The twins behind Kapp Kapp on building a gallery program to promote queer artists

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Osman Can Yerebakan

Sam Kapp and Daniel Kapp. Photo by Stanley Stellar. Courtesy of Kapp Kapp.

Twin brothers Sam and Daniel Kapp work from two adjacent desktop computers in their eponymous Tribeca gallery. “We’re a two-person team running the entire operation,” Sam said. Tucked away at the back of Kapp Kapp — whose current group show, Lingua Franca, features work by Susan Cianciolo, Richard Tuttle, Louis Osmosis, gallery artist Hannah Beerman, and others — the purple computers mirror the three-year-old’s similarly colored butterfly logo of the old gallery. This attention to detail is shared by the partners, but the backgrounds that led them to co-direct their own space are quite different.

After college, Sam worked at Lévy Gorvy (now LGDR) for four years as an artist contact to the likes of Pat Steir and Karin Schneider, while Daniel held a position on the communications team at Marian Goodman Gallery for half a decade. “We were fortunate to have ended up in institutions like this that are run by women, especially Jewish women,” Sam told Artsy. What they describe as a “burning desire” to have their own gallery became a reality when they opened Kapp Kapp in the fall of 2019, not in New York but in Philadelphia, their mother’s hometown where they grew up.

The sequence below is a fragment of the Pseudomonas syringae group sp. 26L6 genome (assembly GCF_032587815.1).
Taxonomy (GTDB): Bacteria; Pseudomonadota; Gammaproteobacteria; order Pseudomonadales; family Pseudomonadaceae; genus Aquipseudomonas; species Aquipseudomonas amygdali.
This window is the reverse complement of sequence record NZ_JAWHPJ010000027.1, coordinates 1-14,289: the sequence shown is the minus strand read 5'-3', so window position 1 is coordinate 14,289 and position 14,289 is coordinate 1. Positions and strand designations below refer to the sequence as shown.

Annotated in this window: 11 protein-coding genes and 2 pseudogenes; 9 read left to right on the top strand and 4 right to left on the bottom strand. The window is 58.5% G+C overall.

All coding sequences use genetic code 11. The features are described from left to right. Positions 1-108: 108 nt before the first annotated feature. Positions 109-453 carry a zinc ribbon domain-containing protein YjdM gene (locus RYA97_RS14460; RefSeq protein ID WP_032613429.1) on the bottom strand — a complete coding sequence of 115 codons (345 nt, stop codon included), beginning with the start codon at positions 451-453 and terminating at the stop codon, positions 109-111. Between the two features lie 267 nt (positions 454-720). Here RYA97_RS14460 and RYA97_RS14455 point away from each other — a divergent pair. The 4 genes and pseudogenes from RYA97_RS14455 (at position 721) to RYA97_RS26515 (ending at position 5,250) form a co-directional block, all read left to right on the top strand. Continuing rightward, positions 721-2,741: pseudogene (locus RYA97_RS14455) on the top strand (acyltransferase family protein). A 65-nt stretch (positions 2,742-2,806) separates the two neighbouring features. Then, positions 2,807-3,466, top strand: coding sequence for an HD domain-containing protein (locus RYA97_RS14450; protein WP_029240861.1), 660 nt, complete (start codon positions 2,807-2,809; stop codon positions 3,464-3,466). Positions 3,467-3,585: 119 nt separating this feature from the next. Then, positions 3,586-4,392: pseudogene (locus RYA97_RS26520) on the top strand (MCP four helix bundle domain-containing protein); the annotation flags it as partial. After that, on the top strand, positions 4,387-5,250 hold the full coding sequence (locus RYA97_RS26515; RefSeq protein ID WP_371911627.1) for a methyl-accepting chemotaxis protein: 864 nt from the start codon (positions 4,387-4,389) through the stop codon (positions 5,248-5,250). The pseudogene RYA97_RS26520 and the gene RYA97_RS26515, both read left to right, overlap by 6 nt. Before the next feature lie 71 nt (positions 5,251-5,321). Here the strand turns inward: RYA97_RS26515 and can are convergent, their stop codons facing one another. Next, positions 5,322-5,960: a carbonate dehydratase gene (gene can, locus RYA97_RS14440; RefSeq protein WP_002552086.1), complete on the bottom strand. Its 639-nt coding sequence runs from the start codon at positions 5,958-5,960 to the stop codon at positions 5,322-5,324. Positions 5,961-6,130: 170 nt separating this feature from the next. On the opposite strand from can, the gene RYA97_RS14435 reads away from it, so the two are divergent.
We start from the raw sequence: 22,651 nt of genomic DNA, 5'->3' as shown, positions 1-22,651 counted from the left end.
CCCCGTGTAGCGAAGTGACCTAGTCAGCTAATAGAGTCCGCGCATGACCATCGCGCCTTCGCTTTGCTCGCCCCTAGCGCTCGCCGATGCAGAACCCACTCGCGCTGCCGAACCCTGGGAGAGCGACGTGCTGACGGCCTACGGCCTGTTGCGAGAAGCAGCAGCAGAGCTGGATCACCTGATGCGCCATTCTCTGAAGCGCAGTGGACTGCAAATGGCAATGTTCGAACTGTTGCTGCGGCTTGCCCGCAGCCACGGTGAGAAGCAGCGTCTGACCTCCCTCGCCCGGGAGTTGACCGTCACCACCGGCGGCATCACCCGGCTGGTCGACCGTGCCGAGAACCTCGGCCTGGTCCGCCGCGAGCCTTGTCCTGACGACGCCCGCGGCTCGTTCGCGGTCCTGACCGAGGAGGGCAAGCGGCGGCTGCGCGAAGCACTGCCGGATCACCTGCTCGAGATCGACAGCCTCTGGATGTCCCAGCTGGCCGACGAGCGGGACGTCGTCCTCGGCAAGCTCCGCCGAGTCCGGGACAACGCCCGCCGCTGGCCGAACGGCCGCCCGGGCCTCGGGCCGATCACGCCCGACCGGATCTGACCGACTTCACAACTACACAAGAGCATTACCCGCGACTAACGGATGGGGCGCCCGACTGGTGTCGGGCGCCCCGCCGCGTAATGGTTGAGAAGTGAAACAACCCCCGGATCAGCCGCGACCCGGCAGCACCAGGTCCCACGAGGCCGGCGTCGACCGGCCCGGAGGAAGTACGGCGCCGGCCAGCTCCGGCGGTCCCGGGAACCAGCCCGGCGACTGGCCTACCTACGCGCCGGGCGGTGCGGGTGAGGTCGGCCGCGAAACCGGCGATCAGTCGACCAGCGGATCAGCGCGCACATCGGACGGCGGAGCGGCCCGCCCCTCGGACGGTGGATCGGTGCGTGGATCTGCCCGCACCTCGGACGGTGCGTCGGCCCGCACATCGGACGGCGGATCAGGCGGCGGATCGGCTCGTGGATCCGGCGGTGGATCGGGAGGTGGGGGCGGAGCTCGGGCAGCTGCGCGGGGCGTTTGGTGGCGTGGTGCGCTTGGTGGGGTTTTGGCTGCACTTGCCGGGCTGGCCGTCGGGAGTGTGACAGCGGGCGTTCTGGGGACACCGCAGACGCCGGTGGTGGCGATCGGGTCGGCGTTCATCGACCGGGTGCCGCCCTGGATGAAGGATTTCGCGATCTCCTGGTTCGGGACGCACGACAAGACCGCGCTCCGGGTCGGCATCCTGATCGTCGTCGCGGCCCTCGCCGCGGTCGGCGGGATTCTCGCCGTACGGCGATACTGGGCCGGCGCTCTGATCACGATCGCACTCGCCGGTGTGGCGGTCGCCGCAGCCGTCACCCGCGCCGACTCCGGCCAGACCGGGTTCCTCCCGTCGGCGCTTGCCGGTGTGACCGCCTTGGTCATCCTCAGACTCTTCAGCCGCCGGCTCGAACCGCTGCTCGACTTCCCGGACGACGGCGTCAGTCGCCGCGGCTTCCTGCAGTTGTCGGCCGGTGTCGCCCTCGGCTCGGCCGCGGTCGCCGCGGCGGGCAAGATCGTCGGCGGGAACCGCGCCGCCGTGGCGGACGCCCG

With its large artist population, rich museum presence, and proximity to New York, Philadelphia was a perfect place to start—plus, Sam had just quit his job and moved there for his friend’s work. Kapp Kapp’s inaugural exhibition, Tulips, a solo show featuring work by queer New York photographer Stanley Stellar, foreshadowed the gallery’s vision for the future from the start and checked many boxes in its mission.

“We’re constantly thinking about longevity and building careers for artists by helping the public receive and understand an artist’s language,” Sam said. The bridging exhibition between two cities opened in Philadelphia’s “Gayborhood” — at the crossroads of Chinatown, Society Hill and Rittenhouse Square — and introduced a new audience to a somewhat overlooked artist whose ambitious oeuvre documents New York’s queer youth Stonewall uprising caused by the AIDS epidemic.

Installation view of “Lingua Franca” at Kapp Kapp. Courtesy of the artists and Kapp Kapp.

“We don’t approach our program with any particular categorization or follow a generational or material-based plan,” Sam said. This flexibility also extends to the way Kapps discovers artists. After years of following Stellar’s work on Tumblr, the brothers reached out to the 77-year-old photographer and sifted through hundreds of images showing bygone queer places like piers and downtown gay clubs. “Despite our age difference of over 40 years, we developed a karmic relationship with Stanley,” Daniel added.

That initial Philadelphia space — “an experiment,” as the Kapps call it — expanded to a Tribeca outpost in January 2020, at perhaps the most unfortunate moment to open a physical store. “We moved to this neighborhood to be close to some of our favorite places like Queer Thoughts and Bortolami,” Daniel said.

stanley stellar, June afternoon1991. Courtesy of the artist and Kapp Kapp.

Following an exhibition of paintings and sculptures by New Jersey-based artist Bette Blank, her plan to open Brooklyn-based painter Lily Wong’s debut exhibition coincided with the first wave of COVID-19. They got the chance to shoot the show about a day before the city went into lockdown, and they opened with their second Stellar show, Night, Life, in June.